Spotlight: Frank Stella’s Marriage of Reason and Squalor, 1967

Frank Stella
Marriage of Reason and Squalor, 1967
Gift of Lawrence Rubin

Frank Stella’s print Marriage of Reason and Squalor is part of Black Series I, a portfolio of 9 lithographs published by Gemini G.E.L. and based on earlier paintings with the same titles.  The companion painting for this work, The Marriage of Reason and Squalor, II (1959) is in the collection of the Museum of Modern Art, NY.

Stella’s early work denies illusionistic space, emphasizing flatness and the materiality of the canvas or paper instead. The lines in these prints are done free hand in metallic gray-black ink; compared to his paintings, the lines are slightly clearer, making the geometric designs extremely dynamic. The image is presented in the lower left corner of the paper, associating the lines of the print with the paper itself and so emphasizing the materiality of the paper as object. The juxtaposition of the stark geometric lines with its off center location further creates a kind of optical illusion with its unsettling asymmetry and imbalance.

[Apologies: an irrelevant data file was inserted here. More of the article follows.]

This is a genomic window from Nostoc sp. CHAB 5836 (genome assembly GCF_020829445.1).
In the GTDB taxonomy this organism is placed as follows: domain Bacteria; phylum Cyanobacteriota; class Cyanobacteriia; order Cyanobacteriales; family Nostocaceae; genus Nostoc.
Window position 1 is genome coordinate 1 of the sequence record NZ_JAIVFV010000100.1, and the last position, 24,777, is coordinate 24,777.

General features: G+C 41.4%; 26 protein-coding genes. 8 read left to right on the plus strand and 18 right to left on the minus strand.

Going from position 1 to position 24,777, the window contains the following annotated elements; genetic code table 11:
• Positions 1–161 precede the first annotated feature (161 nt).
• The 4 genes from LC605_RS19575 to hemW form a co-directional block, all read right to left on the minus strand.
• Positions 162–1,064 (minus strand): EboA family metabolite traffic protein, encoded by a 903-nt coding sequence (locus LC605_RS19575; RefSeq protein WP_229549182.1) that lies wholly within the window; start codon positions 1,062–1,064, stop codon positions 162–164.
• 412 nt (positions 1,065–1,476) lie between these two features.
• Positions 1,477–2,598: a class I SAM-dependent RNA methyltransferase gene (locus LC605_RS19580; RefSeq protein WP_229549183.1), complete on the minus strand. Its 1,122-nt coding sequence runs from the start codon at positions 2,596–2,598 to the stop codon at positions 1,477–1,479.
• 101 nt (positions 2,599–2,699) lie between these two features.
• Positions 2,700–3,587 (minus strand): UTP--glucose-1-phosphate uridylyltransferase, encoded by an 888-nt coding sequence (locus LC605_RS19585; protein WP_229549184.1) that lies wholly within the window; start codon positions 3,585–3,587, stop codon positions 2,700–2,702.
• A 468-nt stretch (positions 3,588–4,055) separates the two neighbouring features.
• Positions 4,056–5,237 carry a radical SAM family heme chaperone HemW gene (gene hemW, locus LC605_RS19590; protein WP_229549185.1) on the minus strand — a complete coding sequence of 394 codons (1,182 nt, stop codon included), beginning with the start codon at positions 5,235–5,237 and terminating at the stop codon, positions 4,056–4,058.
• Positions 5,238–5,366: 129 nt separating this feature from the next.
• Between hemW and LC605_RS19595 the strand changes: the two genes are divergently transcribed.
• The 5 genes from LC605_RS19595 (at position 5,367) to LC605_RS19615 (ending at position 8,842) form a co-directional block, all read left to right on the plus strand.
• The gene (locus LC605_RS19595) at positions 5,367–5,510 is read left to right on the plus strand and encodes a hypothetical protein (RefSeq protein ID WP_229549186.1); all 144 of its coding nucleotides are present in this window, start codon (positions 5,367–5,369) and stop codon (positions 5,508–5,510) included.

These widely recognized prints exemplify Stella’s early style. Inspired by Jasper Johns, the parallel lines and patterns present the entire painting to the viewer at once. Stella’s famous line, “What you see is what you see,” encapsulates his concept of painting as both image and object. Beginning in 1960 with his Aluminum Paintings and Copper Paintings, Stella started experimenting with shaped canvases and reflective surfaces, leading up to the vibrant sculptures and prints he creates today.

-Victoria Kung ’14, Curatorial Intern


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